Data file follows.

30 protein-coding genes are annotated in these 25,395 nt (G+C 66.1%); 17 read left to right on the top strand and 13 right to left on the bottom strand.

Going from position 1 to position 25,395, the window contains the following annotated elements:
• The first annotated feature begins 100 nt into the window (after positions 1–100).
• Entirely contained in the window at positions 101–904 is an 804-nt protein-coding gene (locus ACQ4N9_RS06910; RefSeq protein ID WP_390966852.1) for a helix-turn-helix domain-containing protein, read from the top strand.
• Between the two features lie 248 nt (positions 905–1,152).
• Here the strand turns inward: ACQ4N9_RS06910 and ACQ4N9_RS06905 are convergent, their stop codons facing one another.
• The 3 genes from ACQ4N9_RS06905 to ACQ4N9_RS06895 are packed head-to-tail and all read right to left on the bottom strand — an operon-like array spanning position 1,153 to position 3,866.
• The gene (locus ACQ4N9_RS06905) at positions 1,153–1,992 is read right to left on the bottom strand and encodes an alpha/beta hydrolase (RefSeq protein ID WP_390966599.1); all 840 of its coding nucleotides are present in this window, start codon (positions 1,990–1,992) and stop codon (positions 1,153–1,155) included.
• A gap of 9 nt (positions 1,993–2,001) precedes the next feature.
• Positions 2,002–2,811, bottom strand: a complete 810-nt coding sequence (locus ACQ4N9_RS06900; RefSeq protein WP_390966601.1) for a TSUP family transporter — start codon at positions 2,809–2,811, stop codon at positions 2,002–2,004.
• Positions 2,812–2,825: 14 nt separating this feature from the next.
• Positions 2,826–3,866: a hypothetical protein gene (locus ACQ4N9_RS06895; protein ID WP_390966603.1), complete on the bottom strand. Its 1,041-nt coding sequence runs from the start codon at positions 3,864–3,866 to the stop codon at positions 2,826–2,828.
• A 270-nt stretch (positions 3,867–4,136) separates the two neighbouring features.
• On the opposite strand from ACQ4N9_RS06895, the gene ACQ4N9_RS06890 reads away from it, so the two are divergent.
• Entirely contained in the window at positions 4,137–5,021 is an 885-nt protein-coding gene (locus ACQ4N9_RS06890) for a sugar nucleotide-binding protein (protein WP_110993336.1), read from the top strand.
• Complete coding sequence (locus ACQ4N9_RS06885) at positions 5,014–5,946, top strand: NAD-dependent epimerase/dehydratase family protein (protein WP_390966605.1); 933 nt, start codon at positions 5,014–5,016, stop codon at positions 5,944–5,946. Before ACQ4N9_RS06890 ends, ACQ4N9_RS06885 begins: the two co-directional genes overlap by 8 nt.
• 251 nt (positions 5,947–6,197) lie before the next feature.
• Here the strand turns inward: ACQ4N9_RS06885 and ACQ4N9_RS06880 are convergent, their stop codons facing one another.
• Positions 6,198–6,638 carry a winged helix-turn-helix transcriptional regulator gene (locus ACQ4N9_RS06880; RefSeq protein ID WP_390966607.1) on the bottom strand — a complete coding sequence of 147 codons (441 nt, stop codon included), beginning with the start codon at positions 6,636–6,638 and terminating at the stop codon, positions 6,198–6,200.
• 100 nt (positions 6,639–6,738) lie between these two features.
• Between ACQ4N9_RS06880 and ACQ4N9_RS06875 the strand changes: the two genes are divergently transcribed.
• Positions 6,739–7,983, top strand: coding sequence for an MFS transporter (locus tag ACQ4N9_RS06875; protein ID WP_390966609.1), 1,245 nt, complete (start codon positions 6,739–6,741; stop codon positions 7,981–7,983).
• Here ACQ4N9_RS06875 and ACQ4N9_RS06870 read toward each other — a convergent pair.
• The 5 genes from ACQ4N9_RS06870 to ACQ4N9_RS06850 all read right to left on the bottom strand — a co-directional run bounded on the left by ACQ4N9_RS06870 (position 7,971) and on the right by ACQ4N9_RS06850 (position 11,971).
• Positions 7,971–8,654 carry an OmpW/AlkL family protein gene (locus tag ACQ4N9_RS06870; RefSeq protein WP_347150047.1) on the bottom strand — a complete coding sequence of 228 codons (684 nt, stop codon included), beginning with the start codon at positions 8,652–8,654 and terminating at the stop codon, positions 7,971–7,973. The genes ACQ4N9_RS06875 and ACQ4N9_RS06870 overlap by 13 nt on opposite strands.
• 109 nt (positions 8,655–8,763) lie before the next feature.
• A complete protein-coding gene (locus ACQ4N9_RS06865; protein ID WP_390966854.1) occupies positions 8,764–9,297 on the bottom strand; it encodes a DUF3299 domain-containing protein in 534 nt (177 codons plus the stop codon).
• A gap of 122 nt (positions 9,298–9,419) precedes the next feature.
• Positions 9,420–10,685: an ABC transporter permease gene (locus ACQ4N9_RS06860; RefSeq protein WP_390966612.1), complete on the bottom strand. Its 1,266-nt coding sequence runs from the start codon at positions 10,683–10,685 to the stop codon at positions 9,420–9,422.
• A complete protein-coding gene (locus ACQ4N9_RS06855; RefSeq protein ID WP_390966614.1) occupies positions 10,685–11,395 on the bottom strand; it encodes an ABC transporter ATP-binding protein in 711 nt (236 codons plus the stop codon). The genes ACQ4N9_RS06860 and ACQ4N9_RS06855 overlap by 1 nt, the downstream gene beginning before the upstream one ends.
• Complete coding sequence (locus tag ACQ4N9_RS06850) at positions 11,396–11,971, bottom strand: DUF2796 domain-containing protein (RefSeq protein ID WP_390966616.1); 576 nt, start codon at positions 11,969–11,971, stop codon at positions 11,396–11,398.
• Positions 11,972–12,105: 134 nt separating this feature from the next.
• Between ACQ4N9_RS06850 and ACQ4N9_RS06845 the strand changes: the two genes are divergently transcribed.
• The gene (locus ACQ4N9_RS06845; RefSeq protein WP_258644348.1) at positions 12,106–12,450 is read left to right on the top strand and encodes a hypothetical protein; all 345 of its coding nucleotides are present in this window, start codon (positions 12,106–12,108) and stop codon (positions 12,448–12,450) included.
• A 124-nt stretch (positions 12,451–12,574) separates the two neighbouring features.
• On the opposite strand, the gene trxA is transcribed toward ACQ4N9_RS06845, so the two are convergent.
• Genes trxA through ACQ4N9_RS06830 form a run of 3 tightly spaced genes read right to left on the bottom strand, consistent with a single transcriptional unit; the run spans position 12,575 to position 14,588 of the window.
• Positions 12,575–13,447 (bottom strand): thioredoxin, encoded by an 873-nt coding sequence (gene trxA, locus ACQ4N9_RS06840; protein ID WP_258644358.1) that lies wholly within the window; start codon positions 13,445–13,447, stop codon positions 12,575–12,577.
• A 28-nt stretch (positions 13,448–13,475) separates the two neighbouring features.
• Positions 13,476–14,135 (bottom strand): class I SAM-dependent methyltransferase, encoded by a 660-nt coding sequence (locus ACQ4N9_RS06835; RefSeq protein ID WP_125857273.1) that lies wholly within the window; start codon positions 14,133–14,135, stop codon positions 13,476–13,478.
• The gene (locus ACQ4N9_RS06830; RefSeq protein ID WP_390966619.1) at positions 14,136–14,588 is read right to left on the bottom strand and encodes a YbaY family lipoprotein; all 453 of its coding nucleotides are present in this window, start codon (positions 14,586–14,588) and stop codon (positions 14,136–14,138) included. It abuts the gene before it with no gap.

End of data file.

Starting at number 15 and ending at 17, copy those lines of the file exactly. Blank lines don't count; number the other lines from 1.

• Entirely contained in the window at positions 4,137–5,021 is an 885-nt protein-coding gene (locus ACQ4N9_RS06890) for a sugar nucleotide-binding protein (protein WP_110993336.1), read from the top strand.
• Complete coding sequence (locus ACQ4N9_RS06885) at positions 5,014–5,946, top strand: NAD-dependent epimerase/dehydratase family protein (protein WP_390966605.1); 933 nt, start codon at positions 5,014–5,016, stop codon at positions 5,944–5,946. Before ACQ4N9_RS06890 ends, ACQ4N9_RS06885 begins: the two co-directional genes overlap by 8 nt.
• 251 nt (positions 5,947–6,197) lie before the next feature.